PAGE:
Photos: A Traditional Mayan Graveyard in Chiapas, Mexico
This is why I love having my own transportation while traveling, especially if it’s a motorcycle. For the price of a packaged tour to a couple of villages outside of San Cristobal, we were able to rent a 150cc motorcycle and explore on our own. Which means that we got to stop at this charming hillside graveyard while the bus rode right by.
Christianity, Chiapan-style, is a bit different than what we’re used to in much of the world. The cross itself is different: a blend of the crucifix and the Mayan world tree and decorated with Mayan symbols that are probably as old as Christianity.
After a bit of online research, my travel buddy Candy learned that the planks you see on top of the graves are actually taken from the deceased’s house or from a relative’s. I think they help avoid erosion but they obviously serve another more ritual purpose as well.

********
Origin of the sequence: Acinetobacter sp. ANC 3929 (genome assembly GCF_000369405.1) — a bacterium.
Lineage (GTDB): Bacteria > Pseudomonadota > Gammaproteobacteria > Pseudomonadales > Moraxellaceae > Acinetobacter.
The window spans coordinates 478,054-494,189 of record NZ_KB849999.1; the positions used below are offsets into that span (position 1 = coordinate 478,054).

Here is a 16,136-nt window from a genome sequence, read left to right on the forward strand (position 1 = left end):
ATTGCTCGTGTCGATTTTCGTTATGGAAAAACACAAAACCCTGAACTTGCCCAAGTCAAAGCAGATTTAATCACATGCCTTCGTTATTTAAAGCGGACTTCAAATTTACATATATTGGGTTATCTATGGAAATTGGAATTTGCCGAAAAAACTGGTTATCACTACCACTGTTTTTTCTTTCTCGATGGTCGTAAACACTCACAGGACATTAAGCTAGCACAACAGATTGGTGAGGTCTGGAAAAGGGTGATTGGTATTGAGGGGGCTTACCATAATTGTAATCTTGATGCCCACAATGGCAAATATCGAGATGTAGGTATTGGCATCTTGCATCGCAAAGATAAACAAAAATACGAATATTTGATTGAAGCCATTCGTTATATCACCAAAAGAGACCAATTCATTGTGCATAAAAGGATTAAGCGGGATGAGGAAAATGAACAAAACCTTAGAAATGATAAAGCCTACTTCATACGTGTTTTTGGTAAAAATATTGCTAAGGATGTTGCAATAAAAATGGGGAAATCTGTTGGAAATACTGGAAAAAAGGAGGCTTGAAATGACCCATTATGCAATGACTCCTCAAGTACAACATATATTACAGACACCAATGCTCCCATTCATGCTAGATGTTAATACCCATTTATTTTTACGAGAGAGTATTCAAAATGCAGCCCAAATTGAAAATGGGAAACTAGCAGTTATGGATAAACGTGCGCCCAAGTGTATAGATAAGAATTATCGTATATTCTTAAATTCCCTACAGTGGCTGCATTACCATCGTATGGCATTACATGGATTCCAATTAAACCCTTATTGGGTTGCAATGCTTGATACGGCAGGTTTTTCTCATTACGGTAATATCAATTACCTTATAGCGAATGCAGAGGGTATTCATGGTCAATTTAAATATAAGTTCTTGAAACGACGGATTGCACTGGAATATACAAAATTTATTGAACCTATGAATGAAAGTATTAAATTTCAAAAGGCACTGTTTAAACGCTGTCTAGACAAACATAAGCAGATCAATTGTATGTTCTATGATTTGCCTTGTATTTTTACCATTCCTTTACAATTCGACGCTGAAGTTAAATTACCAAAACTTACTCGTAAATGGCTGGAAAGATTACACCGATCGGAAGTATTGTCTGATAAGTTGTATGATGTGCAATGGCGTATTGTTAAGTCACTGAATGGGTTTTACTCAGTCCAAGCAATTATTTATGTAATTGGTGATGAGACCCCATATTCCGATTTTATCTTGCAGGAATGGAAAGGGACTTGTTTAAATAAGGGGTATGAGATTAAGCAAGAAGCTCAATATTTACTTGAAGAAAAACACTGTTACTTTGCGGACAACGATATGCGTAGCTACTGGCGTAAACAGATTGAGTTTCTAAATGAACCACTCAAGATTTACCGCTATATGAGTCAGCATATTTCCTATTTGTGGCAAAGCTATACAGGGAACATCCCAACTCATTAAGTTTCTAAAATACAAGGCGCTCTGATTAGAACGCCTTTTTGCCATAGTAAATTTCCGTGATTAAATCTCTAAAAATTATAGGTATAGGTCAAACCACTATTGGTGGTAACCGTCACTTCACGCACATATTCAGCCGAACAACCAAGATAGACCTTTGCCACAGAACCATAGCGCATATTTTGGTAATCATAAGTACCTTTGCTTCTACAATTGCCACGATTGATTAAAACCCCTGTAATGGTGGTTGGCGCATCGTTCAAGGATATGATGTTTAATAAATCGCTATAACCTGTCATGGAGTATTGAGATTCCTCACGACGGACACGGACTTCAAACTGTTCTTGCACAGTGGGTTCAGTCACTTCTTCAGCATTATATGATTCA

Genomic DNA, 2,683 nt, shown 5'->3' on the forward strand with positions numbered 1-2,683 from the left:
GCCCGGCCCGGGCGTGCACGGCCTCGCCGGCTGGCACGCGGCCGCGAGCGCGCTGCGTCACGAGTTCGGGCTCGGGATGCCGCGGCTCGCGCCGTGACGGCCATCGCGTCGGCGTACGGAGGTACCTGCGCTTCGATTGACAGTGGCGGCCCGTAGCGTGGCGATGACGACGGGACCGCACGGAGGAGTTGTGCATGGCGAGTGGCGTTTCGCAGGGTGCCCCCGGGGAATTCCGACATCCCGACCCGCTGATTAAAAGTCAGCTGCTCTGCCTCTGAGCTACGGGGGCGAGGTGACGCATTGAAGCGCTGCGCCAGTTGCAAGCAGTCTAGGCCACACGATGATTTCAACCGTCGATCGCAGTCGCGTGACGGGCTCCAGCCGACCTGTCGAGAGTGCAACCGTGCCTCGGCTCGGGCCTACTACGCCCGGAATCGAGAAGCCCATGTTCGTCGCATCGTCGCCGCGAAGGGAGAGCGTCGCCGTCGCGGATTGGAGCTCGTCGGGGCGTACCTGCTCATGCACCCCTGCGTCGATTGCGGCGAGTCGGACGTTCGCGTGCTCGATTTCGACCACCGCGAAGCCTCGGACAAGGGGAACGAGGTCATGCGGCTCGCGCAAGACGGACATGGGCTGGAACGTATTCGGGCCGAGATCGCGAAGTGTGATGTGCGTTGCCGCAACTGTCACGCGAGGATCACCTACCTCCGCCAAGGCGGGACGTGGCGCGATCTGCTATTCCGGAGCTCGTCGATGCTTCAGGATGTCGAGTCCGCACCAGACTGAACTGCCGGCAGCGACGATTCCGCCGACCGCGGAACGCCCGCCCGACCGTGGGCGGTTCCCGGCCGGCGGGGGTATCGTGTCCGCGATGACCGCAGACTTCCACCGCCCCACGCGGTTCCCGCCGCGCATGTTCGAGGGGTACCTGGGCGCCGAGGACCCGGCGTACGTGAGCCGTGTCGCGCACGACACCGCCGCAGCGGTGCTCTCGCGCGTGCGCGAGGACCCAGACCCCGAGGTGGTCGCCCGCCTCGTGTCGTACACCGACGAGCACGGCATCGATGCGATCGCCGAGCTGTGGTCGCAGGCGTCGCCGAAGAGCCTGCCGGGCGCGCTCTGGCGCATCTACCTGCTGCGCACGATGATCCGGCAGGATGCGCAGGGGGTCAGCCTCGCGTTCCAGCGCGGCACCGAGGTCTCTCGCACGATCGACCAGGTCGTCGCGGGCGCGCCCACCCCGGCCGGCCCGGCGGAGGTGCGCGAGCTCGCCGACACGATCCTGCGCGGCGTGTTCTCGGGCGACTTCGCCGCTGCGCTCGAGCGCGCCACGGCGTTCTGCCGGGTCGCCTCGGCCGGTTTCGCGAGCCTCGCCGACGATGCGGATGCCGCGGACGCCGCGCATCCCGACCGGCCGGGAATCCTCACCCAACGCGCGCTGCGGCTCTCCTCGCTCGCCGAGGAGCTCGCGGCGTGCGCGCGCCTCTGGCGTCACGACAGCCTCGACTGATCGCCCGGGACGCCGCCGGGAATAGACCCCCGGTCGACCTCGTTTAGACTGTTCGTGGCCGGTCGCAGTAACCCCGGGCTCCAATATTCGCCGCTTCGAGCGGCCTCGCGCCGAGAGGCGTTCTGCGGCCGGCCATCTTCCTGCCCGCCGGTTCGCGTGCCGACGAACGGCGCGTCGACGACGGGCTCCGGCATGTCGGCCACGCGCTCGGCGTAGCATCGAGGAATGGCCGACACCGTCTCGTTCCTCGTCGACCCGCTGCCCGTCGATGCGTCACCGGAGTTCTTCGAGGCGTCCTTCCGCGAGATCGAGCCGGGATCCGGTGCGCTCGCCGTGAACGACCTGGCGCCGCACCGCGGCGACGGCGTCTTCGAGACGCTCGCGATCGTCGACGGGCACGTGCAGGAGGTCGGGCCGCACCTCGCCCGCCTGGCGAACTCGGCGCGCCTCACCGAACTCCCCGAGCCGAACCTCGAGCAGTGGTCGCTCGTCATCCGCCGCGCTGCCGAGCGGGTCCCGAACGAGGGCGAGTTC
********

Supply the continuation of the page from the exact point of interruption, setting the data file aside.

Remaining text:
There were a few Mayan ‘wreaths’ like this scattered about the rather large cemetery, but they seem to only appear at the more upscale/wealthy graves.
I never did learn the story behind the multiple crosses we found on many sites (note that there’s only the date of death — most families don’t keep records, so the date of birth is unknown). I’ve seen such crosses in various Mayan towns and even in the main graveyard of San Cristobal but I have no idea of the significance. Any scholars out there willing to inform us?